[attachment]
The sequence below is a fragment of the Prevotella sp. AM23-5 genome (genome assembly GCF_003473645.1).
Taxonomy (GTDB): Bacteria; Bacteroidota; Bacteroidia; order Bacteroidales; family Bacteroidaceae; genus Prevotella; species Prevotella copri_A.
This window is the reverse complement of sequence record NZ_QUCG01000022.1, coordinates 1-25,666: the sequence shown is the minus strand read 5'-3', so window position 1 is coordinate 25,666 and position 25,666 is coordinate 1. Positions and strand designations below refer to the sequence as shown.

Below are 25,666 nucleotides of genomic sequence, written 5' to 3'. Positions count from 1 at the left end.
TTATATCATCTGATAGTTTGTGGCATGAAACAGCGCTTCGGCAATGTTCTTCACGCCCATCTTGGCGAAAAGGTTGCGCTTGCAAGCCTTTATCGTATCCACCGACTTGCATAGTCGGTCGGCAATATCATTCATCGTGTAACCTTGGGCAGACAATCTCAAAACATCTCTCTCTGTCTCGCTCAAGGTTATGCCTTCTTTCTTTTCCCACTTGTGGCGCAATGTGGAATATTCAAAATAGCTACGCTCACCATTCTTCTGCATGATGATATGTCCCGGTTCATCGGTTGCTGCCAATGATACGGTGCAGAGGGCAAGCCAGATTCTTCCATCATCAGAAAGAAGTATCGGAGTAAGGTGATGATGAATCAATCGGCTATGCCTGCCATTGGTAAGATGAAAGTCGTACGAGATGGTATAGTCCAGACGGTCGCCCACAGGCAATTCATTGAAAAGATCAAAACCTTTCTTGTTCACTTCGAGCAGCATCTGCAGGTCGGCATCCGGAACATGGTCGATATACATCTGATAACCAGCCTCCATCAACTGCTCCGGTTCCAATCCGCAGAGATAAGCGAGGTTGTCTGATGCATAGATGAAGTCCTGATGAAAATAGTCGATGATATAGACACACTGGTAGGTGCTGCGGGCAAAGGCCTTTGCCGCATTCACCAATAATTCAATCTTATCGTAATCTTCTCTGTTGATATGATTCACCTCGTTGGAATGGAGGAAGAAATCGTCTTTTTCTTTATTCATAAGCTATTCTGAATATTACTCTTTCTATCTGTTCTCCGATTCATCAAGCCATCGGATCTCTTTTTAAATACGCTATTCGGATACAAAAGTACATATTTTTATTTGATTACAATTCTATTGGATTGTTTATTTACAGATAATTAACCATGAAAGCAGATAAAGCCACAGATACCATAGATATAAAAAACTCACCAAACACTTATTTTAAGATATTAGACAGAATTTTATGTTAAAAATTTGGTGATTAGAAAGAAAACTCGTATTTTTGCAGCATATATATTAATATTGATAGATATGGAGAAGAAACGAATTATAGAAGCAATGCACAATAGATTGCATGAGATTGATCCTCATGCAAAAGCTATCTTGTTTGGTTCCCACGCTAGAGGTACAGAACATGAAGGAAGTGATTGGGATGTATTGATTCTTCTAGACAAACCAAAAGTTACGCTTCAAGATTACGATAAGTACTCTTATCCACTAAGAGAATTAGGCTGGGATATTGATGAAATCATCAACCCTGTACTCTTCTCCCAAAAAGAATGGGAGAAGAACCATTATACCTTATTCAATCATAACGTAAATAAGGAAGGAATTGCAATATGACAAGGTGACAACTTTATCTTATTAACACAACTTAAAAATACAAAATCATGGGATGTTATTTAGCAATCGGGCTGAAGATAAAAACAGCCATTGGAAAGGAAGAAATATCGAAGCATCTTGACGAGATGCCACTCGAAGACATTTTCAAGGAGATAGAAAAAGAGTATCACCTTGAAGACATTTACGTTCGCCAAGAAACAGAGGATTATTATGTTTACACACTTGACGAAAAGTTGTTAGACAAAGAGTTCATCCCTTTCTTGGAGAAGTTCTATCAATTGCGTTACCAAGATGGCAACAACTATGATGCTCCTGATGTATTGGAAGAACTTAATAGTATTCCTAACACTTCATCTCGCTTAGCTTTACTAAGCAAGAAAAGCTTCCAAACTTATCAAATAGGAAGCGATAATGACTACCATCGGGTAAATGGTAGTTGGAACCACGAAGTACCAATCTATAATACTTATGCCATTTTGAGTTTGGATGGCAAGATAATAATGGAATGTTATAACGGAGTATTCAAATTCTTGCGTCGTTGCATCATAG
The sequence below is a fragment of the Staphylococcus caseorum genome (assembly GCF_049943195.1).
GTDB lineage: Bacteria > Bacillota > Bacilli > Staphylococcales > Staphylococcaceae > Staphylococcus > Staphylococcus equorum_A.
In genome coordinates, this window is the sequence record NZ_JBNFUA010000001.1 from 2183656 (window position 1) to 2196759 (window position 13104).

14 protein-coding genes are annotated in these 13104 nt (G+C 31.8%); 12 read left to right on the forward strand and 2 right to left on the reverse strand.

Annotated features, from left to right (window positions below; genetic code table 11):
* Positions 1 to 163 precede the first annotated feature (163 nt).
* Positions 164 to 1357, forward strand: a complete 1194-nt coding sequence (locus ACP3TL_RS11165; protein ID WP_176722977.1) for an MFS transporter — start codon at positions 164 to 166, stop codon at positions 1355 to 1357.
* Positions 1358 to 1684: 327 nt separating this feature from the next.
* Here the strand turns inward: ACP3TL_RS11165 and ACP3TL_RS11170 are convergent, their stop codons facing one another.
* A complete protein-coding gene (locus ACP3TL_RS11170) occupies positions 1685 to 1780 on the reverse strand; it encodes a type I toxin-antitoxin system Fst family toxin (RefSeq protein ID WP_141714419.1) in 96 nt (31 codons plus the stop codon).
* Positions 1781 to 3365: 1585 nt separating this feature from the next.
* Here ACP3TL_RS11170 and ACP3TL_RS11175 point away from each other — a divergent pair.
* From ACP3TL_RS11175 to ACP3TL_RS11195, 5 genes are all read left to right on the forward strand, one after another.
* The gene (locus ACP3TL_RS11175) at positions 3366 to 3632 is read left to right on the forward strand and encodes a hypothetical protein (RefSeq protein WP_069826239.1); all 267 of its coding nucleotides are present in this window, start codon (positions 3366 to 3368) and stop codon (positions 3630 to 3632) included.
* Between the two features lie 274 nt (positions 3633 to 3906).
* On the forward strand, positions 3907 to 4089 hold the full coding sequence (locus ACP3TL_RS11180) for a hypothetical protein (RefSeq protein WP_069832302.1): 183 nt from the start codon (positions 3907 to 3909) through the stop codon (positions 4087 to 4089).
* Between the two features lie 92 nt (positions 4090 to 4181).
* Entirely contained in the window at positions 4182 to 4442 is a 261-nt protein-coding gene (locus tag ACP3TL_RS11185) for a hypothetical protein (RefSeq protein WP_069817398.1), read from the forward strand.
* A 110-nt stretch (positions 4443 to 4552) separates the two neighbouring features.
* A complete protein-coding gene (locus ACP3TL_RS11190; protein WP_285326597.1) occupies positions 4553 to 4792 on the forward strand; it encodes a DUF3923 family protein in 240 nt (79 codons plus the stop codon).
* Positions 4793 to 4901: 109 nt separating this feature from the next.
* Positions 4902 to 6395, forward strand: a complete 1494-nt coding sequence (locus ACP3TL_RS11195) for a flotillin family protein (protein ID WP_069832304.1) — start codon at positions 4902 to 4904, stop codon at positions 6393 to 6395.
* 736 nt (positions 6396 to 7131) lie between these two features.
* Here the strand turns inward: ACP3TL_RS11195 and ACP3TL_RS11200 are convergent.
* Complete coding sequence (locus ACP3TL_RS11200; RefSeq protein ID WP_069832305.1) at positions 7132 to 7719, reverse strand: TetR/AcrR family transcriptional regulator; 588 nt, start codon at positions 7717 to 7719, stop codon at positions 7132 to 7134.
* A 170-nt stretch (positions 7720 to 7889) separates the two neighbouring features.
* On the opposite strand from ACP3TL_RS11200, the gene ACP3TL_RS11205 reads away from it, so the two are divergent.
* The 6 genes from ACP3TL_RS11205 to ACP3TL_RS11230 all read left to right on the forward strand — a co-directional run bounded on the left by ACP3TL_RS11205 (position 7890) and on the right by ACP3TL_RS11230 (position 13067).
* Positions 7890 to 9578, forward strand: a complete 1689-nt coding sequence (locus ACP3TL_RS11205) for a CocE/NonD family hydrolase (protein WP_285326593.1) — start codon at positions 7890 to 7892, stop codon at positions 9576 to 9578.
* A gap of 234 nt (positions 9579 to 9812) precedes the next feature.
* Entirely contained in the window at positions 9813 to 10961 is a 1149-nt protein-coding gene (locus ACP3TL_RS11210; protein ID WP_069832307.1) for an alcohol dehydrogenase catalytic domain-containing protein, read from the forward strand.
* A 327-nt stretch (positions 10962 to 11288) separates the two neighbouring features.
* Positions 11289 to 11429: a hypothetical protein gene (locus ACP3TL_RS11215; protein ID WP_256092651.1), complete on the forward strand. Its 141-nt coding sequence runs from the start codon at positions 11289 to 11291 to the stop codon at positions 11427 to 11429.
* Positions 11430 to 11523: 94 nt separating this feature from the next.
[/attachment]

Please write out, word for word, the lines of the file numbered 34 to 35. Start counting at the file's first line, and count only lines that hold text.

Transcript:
* Positions 7890 to 9578, forward strand: a complete 1689-nt coding sequence (locus ACP3TL_RS11205) for a CocE/NonD family hydrolase (protein WP_285326593.1) — start codon at positions 7890 to 7892, stop codon at positions 9576 to 9578.
* A gap of 234 nt (positions 9579 to 9812) precedes the next feature.